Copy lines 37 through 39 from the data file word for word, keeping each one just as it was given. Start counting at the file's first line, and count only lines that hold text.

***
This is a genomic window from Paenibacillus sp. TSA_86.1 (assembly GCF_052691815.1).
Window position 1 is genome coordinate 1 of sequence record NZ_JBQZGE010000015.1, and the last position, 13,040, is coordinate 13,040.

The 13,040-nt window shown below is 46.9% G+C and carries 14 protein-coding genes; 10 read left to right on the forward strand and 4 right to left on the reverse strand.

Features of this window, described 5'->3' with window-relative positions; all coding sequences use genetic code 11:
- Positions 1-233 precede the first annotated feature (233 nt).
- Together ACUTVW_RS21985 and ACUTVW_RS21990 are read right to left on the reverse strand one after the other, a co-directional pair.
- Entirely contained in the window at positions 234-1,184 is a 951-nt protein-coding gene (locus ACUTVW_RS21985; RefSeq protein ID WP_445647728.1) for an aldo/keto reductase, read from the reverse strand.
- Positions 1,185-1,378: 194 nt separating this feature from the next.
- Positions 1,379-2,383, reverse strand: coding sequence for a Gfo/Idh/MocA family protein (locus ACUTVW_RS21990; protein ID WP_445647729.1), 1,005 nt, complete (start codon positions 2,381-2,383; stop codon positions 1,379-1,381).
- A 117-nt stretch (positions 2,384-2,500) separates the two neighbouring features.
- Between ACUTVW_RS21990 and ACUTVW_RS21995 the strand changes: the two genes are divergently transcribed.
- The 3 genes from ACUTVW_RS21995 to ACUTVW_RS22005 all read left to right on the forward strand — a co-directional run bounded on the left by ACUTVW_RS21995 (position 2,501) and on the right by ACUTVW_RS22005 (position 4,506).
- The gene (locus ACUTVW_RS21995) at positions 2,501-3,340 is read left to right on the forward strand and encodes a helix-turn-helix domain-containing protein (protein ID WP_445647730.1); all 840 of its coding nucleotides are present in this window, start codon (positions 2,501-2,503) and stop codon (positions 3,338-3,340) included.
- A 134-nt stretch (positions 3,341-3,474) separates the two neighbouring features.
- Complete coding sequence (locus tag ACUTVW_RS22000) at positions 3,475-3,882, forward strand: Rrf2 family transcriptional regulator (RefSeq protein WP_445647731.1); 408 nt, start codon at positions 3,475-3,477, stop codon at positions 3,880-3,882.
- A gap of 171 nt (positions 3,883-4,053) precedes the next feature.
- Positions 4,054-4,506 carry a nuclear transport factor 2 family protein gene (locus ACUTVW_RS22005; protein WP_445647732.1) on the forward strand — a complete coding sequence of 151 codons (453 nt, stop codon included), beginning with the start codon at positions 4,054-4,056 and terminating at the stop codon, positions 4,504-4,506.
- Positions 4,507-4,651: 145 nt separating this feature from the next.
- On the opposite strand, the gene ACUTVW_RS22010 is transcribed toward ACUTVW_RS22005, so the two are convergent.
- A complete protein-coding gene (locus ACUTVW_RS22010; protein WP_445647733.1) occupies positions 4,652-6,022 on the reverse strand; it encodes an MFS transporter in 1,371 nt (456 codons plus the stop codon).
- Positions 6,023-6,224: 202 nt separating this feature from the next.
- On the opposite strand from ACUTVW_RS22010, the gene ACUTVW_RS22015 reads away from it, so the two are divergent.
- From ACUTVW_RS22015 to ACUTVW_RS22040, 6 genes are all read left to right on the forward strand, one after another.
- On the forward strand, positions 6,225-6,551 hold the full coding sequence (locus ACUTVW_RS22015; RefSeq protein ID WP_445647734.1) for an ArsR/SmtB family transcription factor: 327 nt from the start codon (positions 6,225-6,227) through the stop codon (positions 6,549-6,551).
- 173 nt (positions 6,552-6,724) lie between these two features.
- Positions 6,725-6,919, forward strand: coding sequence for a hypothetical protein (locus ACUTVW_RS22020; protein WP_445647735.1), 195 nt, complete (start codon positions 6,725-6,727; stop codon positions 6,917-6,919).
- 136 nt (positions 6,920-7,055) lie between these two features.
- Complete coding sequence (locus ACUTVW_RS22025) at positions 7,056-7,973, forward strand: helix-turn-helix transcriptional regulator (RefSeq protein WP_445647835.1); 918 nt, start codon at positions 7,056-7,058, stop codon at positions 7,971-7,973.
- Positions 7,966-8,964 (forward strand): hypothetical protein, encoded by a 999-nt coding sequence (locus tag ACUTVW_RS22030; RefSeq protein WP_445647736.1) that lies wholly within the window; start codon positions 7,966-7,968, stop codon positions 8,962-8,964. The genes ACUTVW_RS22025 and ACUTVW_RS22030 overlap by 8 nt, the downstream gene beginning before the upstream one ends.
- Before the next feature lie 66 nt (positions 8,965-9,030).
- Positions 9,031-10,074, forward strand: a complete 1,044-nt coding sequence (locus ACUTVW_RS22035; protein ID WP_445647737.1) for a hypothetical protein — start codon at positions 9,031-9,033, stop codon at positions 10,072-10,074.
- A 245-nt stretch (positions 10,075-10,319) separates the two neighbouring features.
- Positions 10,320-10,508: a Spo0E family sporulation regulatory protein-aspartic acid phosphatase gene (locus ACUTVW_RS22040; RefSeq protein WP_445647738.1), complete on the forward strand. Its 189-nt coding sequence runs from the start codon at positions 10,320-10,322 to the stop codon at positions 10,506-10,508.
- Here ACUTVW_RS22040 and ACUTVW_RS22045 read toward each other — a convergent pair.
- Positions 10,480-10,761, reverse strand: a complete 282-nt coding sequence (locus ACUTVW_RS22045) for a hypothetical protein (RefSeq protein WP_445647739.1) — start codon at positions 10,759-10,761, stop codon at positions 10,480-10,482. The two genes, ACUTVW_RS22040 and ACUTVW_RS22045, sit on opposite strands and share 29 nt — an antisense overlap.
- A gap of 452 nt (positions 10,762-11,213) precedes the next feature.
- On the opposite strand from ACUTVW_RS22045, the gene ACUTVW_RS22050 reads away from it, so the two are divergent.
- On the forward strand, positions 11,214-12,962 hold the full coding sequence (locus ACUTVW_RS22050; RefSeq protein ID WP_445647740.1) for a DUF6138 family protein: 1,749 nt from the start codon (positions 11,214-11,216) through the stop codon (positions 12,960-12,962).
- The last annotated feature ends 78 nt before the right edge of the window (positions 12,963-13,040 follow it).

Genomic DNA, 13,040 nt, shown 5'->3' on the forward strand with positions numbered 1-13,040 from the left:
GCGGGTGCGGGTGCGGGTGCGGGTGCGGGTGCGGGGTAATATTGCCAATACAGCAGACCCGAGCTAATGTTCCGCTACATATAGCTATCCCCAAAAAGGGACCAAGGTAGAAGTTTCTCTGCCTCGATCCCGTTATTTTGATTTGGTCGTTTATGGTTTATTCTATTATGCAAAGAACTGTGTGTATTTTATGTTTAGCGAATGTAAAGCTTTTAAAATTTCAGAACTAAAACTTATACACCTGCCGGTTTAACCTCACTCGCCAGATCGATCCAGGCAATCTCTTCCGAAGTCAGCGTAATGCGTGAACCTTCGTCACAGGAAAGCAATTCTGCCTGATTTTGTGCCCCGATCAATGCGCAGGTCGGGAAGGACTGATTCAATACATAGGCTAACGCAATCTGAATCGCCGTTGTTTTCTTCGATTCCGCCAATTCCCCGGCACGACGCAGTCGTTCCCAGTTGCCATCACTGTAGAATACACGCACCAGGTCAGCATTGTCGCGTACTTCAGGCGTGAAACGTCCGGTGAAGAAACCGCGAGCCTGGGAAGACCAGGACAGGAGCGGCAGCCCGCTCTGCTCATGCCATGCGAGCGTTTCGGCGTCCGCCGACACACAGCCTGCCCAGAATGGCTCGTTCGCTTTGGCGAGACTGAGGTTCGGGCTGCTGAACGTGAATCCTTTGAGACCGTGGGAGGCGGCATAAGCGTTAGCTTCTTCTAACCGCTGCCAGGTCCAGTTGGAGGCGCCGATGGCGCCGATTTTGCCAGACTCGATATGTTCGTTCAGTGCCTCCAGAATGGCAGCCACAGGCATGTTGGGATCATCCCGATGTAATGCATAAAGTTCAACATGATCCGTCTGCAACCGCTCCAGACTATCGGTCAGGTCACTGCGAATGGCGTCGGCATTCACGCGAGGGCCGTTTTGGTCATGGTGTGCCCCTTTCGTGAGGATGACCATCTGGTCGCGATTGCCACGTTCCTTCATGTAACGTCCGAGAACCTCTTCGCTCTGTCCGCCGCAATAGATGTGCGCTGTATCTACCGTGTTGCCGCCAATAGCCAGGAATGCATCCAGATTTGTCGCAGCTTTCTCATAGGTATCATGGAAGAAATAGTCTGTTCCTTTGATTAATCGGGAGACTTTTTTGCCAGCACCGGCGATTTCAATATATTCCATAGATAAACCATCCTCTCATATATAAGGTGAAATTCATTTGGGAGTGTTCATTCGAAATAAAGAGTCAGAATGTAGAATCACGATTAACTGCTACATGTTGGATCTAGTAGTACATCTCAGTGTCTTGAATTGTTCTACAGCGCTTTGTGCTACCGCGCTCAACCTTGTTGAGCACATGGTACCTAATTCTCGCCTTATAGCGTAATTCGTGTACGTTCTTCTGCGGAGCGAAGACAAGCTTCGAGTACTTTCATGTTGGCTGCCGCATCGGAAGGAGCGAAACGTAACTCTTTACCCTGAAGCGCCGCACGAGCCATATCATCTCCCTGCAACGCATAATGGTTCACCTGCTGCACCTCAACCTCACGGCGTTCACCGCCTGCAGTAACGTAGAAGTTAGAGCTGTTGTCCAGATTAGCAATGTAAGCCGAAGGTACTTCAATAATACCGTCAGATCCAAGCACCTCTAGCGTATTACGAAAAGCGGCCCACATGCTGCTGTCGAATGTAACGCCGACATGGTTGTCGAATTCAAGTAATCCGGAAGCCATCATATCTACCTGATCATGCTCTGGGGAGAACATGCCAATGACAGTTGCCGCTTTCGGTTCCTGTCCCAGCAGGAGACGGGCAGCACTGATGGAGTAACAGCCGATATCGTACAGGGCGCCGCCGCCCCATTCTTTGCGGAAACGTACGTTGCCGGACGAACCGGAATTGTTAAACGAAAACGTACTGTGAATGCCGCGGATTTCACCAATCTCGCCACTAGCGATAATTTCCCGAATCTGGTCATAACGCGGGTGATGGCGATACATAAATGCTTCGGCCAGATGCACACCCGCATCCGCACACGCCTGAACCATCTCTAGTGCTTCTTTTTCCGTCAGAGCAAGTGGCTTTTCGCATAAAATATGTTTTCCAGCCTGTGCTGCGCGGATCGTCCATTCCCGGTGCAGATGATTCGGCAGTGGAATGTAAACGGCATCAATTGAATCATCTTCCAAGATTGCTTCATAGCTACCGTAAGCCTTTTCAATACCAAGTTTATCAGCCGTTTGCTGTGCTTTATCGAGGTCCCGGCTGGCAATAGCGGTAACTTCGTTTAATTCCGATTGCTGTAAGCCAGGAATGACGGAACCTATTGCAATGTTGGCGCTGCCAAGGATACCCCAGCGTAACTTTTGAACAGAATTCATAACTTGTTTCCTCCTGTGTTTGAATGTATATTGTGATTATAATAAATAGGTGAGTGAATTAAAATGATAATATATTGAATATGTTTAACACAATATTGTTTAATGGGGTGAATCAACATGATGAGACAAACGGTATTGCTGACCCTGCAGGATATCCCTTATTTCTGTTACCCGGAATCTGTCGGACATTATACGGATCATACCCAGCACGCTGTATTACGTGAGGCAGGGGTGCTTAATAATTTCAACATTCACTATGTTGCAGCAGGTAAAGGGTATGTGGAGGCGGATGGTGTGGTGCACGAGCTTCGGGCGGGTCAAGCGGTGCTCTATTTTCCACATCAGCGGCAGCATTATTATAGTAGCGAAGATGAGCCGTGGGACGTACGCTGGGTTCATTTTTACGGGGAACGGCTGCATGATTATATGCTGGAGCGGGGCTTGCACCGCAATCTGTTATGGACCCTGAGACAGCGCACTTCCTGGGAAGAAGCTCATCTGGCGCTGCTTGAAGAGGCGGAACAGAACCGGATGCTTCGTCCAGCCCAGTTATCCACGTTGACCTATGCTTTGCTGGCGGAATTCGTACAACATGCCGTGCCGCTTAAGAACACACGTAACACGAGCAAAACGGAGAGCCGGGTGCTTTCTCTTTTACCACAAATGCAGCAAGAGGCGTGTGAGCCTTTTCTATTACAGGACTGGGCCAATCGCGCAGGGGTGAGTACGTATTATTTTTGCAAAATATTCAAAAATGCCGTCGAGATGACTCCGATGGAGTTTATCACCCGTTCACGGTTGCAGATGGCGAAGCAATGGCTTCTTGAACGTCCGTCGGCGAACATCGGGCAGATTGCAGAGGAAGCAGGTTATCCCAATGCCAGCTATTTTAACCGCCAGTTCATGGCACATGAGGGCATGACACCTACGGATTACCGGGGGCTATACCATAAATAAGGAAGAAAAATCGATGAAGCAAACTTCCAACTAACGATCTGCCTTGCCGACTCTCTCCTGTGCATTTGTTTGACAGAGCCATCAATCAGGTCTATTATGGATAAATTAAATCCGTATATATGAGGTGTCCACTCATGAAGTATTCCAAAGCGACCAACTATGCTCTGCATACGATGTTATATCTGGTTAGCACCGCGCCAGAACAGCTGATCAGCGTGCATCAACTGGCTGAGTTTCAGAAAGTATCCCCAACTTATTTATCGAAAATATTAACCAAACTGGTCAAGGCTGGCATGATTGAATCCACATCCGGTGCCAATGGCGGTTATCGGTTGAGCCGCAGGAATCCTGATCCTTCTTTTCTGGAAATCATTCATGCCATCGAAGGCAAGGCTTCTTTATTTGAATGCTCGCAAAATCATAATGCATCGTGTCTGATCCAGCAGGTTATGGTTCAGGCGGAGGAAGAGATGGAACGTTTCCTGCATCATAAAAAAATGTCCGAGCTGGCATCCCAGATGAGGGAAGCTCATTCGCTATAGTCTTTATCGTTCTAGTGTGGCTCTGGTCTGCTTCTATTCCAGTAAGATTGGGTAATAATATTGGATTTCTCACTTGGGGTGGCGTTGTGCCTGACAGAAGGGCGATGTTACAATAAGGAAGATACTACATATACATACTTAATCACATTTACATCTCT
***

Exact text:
- On the opposite strand from ACUTVW_RS22045, the gene ACUTVW_RS22050 reads away from it, so the two are divergent.
- On the forward strand, positions 11,214-12,962 hold the full coding sequence (locus ACUTVW_RS22050; RefSeq protein ID WP_445647740.1) for a DUF6138 family protein: 1,749 nt from the start codon (positions 11,214-11,216) through the stop codon (positions 12,960-12,962).
- The last annotated feature ends 78 nt before the right edge of the window (positions 12,963-13,040 follow it).